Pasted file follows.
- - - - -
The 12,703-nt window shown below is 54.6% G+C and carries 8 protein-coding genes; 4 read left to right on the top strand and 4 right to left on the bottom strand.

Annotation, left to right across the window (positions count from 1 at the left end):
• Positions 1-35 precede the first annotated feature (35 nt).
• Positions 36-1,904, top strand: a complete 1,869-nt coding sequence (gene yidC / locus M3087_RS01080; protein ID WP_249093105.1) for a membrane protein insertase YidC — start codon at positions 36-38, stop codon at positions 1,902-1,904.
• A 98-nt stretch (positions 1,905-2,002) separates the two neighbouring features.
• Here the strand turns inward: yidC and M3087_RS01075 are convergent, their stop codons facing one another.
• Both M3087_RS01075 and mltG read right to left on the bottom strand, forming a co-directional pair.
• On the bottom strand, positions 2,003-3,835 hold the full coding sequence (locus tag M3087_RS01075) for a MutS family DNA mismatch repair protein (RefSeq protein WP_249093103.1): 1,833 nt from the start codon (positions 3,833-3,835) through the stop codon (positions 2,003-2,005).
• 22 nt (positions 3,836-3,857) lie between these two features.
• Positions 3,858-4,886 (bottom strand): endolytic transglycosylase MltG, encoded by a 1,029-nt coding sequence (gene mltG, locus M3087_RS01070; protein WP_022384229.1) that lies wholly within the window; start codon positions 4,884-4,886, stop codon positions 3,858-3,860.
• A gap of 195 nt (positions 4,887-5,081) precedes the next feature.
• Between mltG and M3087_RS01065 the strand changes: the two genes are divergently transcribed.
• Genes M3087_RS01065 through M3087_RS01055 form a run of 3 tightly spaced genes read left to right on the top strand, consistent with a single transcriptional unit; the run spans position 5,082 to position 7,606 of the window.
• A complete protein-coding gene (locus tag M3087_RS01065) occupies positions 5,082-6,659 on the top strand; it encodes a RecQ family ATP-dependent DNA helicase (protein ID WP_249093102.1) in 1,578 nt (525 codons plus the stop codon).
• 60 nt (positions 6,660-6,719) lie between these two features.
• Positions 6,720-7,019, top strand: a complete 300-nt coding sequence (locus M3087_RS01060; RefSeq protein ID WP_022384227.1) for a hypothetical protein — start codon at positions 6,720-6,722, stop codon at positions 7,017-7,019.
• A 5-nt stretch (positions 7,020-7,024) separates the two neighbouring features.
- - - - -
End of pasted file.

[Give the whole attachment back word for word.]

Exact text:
The 12,703-nt window shown below is 54.6% G+C and carries 8 protein-coding genes; 4 read left to right on the top strand and 4 right to left on the bottom strand.

Annotation, left to right across the window (positions count from 1 at the left end):
• Positions 1-35 precede the first annotated feature (35 nt).
• Positions 36-1,904, top strand: a complete 1,869-nt coding sequence (gene yidC / locus M3087_RS01080; protein ID WP_249093105.1) for a membrane protein insertase YidC — start codon at positions 36-38, stop codon at positions 1,902-1,904.
• A 98-nt stretch (positions 1,905-2,002) separates the two neighbouring features.
• Here the strand turns inward: yidC and M3087_RS01075 are convergent, their stop codons facing one another.
• Both M3087_RS01075 and mltG read right to left on the bottom strand, forming a co-directional pair.
• On the bottom strand, positions 2,003-3,835 hold the full coding sequence (locus tag M3087_RS01075) for a MutS family DNA mismatch repair protein (RefSeq protein WP_249093103.1): 1,833 nt from the start codon (positions 3,833-3,835) through the stop codon (positions 2,003-2,005).
• 22 nt (positions 3,836-3,857) lie between these two features.
• Positions 3,858-4,886 (bottom strand): endolytic transglycosylase MltG, encoded by a 1,029-nt coding sequence (gene mltG, locus M3087_RS01070; protein WP_022384229.1) that lies wholly within the window; start codon positions 4,884-4,886, stop codon positions 3,858-3,860.
• A gap of 195 nt (positions 4,887-5,081) precedes the next feature.
• Between mltG and M3087_RS01065 the strand changes: the two genes are divergently transcribed.
• Genes M3087_RS01065 through M3087_RS01055 form a run of 3 tightly spaced genes read left to right on the top strand, consistent with a single transcriptional unit; the run spans position 5,082 to position 7,606 of the window.
• A complete protein-coding gene (locus tag M3087_RS01065) occupies positions 5,082-6,659 on the top strand; it encodes a RecQ family ATP-dependent DNA helicase (protein ID WP_249093102.1) in 1,578 nt (525 codons plus the stop codon).
• 60 nt (positions 6,660-6,719) lie between these two features.
• Positions 6,720-7,019, top strand: a complete 300-nt coding sequence (locus M3087_RS01060; RefSeq protein ID WP_022384227.1) for a hypothetical protein — start codon at positions 6,720-6,722, stop codon at positions 7,017-7,019.
• A 5-nt stretch (positions 7,020-7,024) separates the two neighbouring features.